The Institute for Fiscal Studies (IFS) has stated that the UK has entered ‘a new era of higher taxation and higher spending’ following the 2022 Autumn Statement.
The think tank warned that middle earners ‘will be hit hard’ as a result of the announcements made in the Statement by Chancellor Jeremy Hunt because they do not stand to benefit from targeted support to help with the cost-of-living crisis.
The IFS’s analysis revealed that UK households will be paying energy bills that are £900 higher than they currently are now.
Mr Hunt used the Autumn Statement to announce a reduction in the threshold for the top 45% additional rate of income tax; a reduction in the Dividend Allowance from £2,000 to £1,000 in 2023; and a freeze on the thresholds for the income tax personal allowance.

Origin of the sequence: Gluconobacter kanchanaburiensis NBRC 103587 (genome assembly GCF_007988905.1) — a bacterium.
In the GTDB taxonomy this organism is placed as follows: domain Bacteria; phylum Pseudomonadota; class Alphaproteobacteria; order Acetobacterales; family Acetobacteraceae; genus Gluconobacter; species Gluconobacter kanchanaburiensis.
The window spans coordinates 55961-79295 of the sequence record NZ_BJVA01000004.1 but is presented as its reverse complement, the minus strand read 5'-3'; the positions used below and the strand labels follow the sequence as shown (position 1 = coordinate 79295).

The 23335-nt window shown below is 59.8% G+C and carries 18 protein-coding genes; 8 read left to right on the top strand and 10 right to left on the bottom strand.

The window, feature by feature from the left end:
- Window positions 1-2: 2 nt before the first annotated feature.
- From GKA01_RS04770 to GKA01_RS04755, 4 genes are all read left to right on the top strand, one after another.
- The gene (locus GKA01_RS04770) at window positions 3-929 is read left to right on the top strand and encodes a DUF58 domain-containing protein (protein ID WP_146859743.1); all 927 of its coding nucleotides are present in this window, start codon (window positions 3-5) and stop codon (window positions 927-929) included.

Commenting on the matter, Paul Johnson, Director of the IFS, said: ‘Jeremy Hunt’s first fiscal event as Chancellor was a sombre affair. Surging global energy prices have made the UK a poorer country. The result is an OBR forecast that the next two years will see the biggest fall in household incomes in generations.
‘This will hit everyone. But perhaps it will be those on middling sorts of incomes who feel the biggest hit.’